De Arbol chile pepper are derived from the Nahuatl word “cuauhchīlli” and this was originally documented by Francisco Hernández (1514-1587), who was a naturalist and court physician to the king of Spain. In 1570 he was sent to study the New World and he compiled 16 volumes that cataloged more than three thousand Mexican plants. On Chile De Arbol, Hernandez noted that the Nahuatl word “cuahuitl” was used to describe “wood”, “stick” as well as “tree,” so that the original meaning of the compound may have been “woody chili,” referring, most likely to the chile pepper’s pronounced woody stems.
The De Arbol chile is believed to be native to Mexico with some chile historians believe that they’re closely related to the cayenne chile while others believe they’re more closely related to the Pequin chile.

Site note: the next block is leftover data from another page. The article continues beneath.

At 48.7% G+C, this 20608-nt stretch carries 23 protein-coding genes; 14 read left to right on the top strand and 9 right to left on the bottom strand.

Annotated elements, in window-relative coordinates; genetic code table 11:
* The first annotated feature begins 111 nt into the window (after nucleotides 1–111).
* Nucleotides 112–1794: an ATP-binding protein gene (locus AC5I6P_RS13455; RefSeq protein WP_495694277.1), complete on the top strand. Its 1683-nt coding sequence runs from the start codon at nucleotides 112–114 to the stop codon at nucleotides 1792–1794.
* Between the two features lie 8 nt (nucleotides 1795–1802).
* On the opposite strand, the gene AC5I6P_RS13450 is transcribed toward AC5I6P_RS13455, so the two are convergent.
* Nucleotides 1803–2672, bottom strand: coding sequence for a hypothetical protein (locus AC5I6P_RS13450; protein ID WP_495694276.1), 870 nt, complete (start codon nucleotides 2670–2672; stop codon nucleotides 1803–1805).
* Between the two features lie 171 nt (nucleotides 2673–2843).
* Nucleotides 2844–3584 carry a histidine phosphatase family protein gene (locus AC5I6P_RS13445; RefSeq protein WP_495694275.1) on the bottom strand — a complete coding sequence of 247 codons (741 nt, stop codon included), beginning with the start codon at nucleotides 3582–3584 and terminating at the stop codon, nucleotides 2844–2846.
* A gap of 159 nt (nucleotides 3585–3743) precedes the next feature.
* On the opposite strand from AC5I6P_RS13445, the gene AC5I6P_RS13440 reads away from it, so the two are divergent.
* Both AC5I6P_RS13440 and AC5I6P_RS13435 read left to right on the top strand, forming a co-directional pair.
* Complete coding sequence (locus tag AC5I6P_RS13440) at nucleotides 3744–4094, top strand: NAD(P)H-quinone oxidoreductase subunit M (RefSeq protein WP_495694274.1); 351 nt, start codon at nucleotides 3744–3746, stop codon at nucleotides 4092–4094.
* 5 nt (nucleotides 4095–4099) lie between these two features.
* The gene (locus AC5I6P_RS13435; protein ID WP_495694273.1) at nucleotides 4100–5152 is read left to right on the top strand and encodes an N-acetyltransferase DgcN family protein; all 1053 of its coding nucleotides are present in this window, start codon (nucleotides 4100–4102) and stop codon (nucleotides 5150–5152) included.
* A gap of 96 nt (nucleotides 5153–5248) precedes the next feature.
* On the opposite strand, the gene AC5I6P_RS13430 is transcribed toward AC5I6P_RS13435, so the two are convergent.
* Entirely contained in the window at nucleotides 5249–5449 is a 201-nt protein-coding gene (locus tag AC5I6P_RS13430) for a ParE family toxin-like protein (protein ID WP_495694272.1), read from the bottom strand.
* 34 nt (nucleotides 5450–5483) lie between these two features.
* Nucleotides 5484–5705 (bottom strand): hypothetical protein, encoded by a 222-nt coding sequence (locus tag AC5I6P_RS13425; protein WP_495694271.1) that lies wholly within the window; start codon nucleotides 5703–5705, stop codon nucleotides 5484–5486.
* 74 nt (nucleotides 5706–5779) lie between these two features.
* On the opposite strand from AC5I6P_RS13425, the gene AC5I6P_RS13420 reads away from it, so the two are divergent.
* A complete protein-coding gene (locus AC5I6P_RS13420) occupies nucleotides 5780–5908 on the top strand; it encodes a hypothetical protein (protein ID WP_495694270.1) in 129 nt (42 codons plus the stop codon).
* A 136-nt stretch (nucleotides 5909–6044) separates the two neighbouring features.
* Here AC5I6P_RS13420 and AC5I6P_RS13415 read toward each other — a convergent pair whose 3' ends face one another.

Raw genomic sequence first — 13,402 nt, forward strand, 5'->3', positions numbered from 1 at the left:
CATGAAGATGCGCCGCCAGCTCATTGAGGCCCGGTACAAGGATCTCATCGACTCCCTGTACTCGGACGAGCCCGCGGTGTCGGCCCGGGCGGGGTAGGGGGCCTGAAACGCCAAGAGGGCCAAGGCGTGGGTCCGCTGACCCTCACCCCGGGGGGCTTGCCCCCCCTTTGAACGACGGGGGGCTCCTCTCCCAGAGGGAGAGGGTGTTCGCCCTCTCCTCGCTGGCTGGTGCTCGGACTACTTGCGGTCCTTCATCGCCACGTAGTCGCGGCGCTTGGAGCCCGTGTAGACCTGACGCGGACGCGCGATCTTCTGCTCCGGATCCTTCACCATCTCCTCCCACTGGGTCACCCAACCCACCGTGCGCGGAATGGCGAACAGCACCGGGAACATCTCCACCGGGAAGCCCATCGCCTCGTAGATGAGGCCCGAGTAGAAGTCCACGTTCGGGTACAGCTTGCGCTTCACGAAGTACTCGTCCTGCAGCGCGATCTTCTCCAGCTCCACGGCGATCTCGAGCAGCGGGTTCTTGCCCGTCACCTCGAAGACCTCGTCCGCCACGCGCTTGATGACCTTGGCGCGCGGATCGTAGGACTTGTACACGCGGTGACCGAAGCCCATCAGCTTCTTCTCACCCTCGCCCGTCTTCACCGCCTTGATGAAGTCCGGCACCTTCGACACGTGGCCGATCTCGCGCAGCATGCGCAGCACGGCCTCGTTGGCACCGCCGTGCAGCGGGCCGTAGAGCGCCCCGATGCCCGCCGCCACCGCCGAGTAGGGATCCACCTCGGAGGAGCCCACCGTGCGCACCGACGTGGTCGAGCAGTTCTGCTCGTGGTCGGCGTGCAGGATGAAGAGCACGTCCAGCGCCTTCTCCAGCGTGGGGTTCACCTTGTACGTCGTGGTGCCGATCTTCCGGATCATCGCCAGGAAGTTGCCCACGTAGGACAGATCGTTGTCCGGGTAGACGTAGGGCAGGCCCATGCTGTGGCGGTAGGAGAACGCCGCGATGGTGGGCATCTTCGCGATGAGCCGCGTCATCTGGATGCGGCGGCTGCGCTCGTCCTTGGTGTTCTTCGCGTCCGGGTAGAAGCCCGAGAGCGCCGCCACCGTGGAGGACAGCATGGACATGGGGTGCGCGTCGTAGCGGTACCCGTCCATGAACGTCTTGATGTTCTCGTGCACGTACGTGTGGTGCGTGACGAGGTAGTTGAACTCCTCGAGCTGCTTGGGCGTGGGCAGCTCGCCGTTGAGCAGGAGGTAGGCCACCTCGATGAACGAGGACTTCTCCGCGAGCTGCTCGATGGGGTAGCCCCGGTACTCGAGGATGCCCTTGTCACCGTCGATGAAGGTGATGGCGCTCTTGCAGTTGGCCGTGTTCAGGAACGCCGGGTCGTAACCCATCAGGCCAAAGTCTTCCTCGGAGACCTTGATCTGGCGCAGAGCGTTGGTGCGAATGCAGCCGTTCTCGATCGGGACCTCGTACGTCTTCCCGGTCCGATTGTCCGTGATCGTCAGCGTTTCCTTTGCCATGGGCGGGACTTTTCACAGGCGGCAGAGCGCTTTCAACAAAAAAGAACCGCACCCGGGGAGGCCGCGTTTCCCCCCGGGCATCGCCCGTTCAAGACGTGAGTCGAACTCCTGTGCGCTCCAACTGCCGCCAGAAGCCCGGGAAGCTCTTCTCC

De Arbol Chiles, Capsicum annuum, is pronounced “day ar boll” and are also known as chile de Arbol, de Arbol peppers, “Pico de Pajaro” (bird beak) or “cola de rata” (rat tail). Unlike some chiles, they are called the same thing in both their fresh and dried states. De Arbol chiles are narrow, curved and a bit pointed at the tip, they’re less than ½” wide and between 2” and 3” long with a thin flesh.
Dried De Arbol chiles are often used in making ristras which are decorative garlands made of chiles strung together. Ristras are believed to bring good luck and health and are used both for cooking and as ornaments.
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